NEW YORK (TheStreet) -- A more integrated national electricity market, with more renewable energy, can be expected thanks to the U.S. Court of Appeals' ruling on an obscure federal rule called Order 1000.
The decision will, in time, benefit companies such as NRG Energy (NRG) that seek to sell renewable power across state lines, and disadvantage those such as Southern Co. (SO) , which is seeking to tie consumers to coal and nuclear sources it produces.
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The Coalition for Fair Transmission Policy (CFTP), of which Southern Co. is a member, was hopping mad over the decision, which involves rules about how new electric transmission lines are planned and paid for. So was the Institute for Energy Research, which is partly funded by Koch Industries and other fossil fuel interests.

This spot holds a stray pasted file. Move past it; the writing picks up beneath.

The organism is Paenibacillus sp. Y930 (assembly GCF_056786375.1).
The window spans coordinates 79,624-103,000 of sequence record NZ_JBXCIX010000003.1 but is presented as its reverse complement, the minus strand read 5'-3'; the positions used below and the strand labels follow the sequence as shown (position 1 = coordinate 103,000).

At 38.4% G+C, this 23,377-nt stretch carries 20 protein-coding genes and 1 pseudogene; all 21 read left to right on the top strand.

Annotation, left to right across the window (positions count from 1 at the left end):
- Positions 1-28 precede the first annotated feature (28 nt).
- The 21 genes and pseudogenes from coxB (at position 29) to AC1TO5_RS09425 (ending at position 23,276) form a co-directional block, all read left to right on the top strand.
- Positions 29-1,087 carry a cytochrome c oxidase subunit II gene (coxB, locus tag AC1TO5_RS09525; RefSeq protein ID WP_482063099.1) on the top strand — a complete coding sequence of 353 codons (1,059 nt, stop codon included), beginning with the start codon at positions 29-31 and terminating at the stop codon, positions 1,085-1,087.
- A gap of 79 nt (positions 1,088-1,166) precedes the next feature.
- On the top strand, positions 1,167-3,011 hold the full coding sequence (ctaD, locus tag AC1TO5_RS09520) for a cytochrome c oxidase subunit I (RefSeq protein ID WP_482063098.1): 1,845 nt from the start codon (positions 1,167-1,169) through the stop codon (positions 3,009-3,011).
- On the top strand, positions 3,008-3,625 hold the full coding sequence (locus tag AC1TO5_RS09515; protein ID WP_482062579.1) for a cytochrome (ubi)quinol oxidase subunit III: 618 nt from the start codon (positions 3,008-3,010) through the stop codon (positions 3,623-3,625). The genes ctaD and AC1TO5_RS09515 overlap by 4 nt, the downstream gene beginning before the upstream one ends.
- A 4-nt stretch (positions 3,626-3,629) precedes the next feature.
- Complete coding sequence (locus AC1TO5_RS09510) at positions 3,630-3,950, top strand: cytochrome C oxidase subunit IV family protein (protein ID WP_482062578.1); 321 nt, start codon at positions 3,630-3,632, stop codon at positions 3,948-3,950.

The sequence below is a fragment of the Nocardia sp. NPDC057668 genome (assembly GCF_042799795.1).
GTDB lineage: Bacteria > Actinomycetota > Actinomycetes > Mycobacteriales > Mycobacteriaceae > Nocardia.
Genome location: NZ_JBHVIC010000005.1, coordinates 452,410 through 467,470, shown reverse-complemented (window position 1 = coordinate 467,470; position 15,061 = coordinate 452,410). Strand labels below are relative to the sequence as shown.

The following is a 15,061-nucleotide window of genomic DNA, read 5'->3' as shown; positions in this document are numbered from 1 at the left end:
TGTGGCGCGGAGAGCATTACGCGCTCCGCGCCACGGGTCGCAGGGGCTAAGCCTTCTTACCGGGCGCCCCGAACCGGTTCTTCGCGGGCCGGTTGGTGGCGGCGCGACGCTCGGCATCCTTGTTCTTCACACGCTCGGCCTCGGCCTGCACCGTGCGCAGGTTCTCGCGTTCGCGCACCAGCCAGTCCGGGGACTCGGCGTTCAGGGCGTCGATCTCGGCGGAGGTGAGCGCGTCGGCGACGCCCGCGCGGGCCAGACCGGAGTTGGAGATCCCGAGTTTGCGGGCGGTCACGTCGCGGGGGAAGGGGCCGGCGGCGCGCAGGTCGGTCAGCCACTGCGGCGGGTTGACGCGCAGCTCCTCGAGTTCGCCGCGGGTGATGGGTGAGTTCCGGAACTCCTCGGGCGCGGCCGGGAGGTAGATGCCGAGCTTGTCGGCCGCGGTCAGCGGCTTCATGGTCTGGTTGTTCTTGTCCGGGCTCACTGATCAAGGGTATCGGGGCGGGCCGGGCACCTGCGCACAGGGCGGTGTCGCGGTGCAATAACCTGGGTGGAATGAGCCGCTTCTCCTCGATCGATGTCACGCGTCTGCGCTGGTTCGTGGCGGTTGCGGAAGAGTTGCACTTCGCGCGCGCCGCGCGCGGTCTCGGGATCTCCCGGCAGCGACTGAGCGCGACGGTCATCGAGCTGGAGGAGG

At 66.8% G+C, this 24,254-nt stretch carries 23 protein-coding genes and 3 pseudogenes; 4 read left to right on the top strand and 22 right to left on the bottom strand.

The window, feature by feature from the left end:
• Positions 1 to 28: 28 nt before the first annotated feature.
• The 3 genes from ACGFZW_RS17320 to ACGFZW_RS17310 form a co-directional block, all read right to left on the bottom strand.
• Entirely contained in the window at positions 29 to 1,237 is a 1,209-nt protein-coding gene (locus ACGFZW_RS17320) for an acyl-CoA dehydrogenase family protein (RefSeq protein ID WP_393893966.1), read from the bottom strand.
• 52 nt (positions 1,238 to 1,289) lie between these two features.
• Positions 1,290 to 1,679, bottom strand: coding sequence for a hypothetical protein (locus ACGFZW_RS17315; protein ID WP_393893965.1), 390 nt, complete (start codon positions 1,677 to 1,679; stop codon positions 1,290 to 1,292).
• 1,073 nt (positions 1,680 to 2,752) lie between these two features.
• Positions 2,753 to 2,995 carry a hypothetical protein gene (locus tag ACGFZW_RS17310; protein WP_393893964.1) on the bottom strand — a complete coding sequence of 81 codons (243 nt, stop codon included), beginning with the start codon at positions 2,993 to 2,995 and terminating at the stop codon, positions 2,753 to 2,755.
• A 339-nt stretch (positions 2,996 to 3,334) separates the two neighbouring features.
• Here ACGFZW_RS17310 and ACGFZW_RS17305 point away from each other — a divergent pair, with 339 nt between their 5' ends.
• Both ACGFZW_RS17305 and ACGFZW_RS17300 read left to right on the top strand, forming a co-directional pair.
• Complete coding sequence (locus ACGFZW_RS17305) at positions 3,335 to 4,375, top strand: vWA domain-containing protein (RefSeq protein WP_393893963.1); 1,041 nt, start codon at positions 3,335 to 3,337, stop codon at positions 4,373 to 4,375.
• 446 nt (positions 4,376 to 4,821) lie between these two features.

Environmental and renewable energy groups such as Earthjustice and the American Wind Energy Association, on the other hand, were pleased by the decision.
The Federal Energy Regulatory Commission had ruled in 2011, with its Order 1000, that state planning for new electric transmission lines must consider the renewable energy targets and supplies of neighboring states. States whose utilities control regulators and resist renewables still have to pay to accept the power.
Over the last five years shares of utilities that depend on coal, nuclear fuel and compliant state regulators (utilities such as DTE Energy (DTE) , and CMS Energy (CMS) ) have outperformed other utility stocks, especially those like Pacific Gas & Electric (PCG) that have been accepting lots of new solar and wind power.